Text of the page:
• A25-54 viewers: NBC: 2.71M / ABC: 1.92M / CBS: 1.29M


1) “GMA” asaw year-over-year gains in both Total Viewers and A25-54 viewers. WRONG!

2)  CBS’ “The Early Show” was down slightly in both, year-over-year. WRONG!

According to my old-fashioned math:

Early was up in demo versus a year ago,  GMA was down and Today was flat percentage-wise,  but down by 10,000 A25-54 viewers:
A25-54                2010               2011  ___% Diff
Today                 2720                2710             Flat
GMA                    2120                1920             -9%
Early                   1280                1290            +1%

Besides a numbers checker, I always find the computer’s spell check program often helps with stray letters in “GMA asaw..”

P.S. If you ever want to correct some of the bad numbers in your archives, let me know.

***UPDATE: by popular request, I am posting the last few years of morning show ratings for the week of (or comparable to) February 7th:


2008 – 2,930,000
2009 – 2,590,000
2010 – 2,720,000
2011   -2,710,000

2008 – 2,250,000
2009 – 2,090,000
2010 – 2,120,000
2011   -1,920,000

Early Show
2008 – 1,540,000
2009 – 1,320,000
2010 – 1,280,000
2011 –  1,290,000


Lara Logan in Tahrir Square shortly before her attack

First, my beef today with some of the newsies: one had to resign after tweeting Lara Logan was trying to one-up Anderson Cooper, another says she and CBS were “complicit in a news cover-up.”  Others have noted “something fishy” in her lack of details.

My guess is whatever veteran war correspondent Lara Logan is going to do or say, it won’t quite fit what some news people expect of her. Despite the trauma, the physical and psychic pain of a “brutal and sustained sexual assault,  her news peers (and I use the term loosely) now are now examining the handling of her own horrific story. Shame on those who dare to judge her or CBS.

In today’s Boston, columnist Michael Graham takes her and her network to task:

“Five days of silence — not even “60 Minutes” coverage of the Egypt story. No mention of the “mob of more than 200 people whipped into frenzy” who attacked their own reporter.

“How is that not news? adding, “I’m with liberal columnist Richard Cohen of The Washington Post,” who wrote, “The sexual assault of a woman in the middle of a public square is a story  . . .  particularly because the crowd in Tahrir Square was almost invariably characterized as friendly and out for nothing but democracy,” Cohen wrote.

“Watching the same complicit media we all saw, Cohen notes most journalists covered the mobs “as if they were reporting from Times Square on New Year’s Eve, stopping only at putting on a party hat.”

I agree with Cohen that most journalists covered the mobs as if they were reporting from Times Square on New Year’s Eve.  (see daily Xpress February 6th,  “…This isn’t Woodstock.)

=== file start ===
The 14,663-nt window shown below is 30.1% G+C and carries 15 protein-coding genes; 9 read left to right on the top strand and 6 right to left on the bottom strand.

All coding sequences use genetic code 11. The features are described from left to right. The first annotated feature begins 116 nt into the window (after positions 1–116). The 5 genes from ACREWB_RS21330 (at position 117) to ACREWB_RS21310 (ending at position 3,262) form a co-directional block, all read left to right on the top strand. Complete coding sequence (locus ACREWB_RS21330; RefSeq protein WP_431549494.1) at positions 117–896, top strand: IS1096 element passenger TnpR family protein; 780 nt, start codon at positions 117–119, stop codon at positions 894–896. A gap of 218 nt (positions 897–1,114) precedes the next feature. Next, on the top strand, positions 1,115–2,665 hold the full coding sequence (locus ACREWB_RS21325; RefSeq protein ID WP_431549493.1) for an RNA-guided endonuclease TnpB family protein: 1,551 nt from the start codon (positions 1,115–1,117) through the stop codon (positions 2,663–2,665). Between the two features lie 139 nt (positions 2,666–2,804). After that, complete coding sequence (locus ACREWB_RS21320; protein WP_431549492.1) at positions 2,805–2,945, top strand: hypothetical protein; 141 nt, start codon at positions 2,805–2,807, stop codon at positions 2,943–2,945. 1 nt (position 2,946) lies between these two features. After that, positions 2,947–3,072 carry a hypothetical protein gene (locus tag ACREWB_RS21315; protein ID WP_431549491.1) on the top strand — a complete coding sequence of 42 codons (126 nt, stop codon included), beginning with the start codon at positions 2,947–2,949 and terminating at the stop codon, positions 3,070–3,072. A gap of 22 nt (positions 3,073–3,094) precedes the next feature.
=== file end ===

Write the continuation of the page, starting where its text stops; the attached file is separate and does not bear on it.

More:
But these are two separate issues;  Lara Logan’s personal trauma is her personal story and it’s up to her when, how and if she ever wants to discuss it.


So who is Michael Graham and why is he weighing in?   Is he dedicated to upholding journalism standards?  Is he an advocate for women’s rights?  Has he been a part of an advanced dialog on the reporting of rape before now?

No! Michael Graham is a radio talk show host and it looks like this is his first op ed article on any of this.  During the past month, while democracy was painfully birthing in Egypt, Graham wrote about Obama’s budget cuts, the Boston mayor’s “jihad” on Wal-Mart, and how his driveway looks like an amateur luge course.  So I guess I have to ask why  Matt Drudge  linked to it high up on our daily news bible?

It would be different if Michael Graham, or any of the current critics, bothered to note the irony of the CBS Logan report appearing on the same day that a landmark federal lawsuit was filed in U.S. District Court in Alexandria, Va., accusing our own Department of Defense of allowing a military culture that not only fails to prevent rape and sexual assaults, but often promotes the perpetrators of those crimes.

Which brings me back to my note to President Obama, our commander in chief. Read the rest of this entry »


The Presidential Sunday Menu: the Superbowl of fat and salt

Tomorrow, Michelle Obama begins a three-day publicity blitz which will include appearances on the Today Show, Live With Regis and Kelly, then traveling to Atlanta to speak about gardening and healthy eating. She will unveil a new public service ad created by the Ad Council. And she will host, along with the surgeon general and various cabinet secretaries, a series of conference calls with members of the medical community, school administrators and healthy school advocates, physical activity advocates, mayors, and other community leaders.


The First Lady has accomplished a lot in the last year since declaring war on obesity.

Michelle: hey there, don't forget those fruits and veggies

She began by installing a vegetable garden in the White House, a great example followed by Americans coast to coast including me.

Then she convinced Wal-Mart to lower prices on fruits and veggies and cut fat, sugar and salt their foods.